Updates in Contraception From The XVI World Congress of the International Federation of Gynecology and Obstetrics

David A. Grimes, MD


September 20, 2000

In This Article

Contraceptive Counseling During Pregnancy: Does It Make a Difference?

The need for evidence-based practice in family planning is as acute as it is in other areas of medicine. Many of our clinical assumptions are just that: hunches that may not hold up to scientific scrutiny. The fallibility of conventional wisdom is well documented, and a recent trial[20] from Nicaragua provided more evidence. Investigators examined the usefulness of several strategies to promote condom use in motels in Managua, Nicaragua, used both for extramarital sex and for prostitution. All the bedrooms were provided with 2 free condoms and a note that they were courtesy of the house. Rooms were then randomized to various educational strategies, such as leaflets and wall charts, on the importance of using condoms to prevent STDs. The outcome measure was collection of used condoms by study staff disguised as housekeeping personnel after the room had been vacated. Paradoxically, couples exposed to the health education messages were less likely to have used the free condoms than those not exposed to the counseling. The counseling messages backfired. Hence, we have an urgent need to test the effect of educational strategies.

Dr. Cheng Linan of the Shanghai Institute of Family Planning, China, and her colleagues[21] conducted a randomized controlled trial of the benefit of anticipatory family planning counseling during pregnancy. Whether providing women with counseling during their prenatal care would increase contraceptive use and pregnancy rates later was unknown. The trial took place at 3 disparate sites: Shanghai, Edinburgh, and Cape Town, South Africa. Five hundred women at 24-36 weeks' gestation were recruited at each site between February and August 1997. Half were randomized to receive formal contraceptive counseling during antenatal care, while the other half got routine advice. The investigators sought to evaluate all participants by questionnaire at 16 and 52 weeks after delivery.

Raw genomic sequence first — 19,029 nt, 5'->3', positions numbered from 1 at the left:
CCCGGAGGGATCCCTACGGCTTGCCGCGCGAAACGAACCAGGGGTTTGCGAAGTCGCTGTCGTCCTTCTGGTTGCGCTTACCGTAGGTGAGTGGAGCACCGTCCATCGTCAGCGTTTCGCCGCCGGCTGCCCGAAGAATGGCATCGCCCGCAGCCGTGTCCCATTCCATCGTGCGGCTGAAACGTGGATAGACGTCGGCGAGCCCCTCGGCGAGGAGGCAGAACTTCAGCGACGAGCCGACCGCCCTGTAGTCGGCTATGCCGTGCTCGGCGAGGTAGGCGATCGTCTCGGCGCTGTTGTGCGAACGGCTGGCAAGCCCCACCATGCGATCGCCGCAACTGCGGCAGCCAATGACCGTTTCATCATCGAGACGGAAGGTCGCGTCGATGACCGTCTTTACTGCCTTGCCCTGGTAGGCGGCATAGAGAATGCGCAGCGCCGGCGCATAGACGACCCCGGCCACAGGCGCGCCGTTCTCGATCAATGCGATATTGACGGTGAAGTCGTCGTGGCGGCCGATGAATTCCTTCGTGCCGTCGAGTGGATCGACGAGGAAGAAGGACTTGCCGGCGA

As might be anticipated, the initial contraceptives chosen by women in these 3 cities varied widely. However, at the 1-year evaluation, no significant difference emerged in the proportion still using contraception. More importantly, no significant differences appeared in the pregnancy rates between the experimental and control groups. As Dr. Cheng noted, "Contraceptive counseling during the antenatal period seems sensible but has very little impact on contraceptive use or subsequent pregnancy rates."

Although counseling to prevent unintended pregnancy is a routine activity for clinicians who care for women, the effectiveness of our efforts is unclear. The U.S. Preventive Services Task Force[22] critically examined all the literature in English and concluded that the quality of the evidence was poor and the number of credible studies small. No clear evidence of the benefit of counseling emerged, although they gave counseling a "B" recommendation, meaning fair evidence existed to support the practice. The randomized controlled trial reported by Cheng would rate as level I evidence in the U.S. Preventive Services Task Force taxonomy: a properly done randomized controlled trial. This study provides good evidence that contraceptive counseling during antenatal care is no more effective than standard obstetric care. This study is a prototype for how we should make decisions about family planning counseling.


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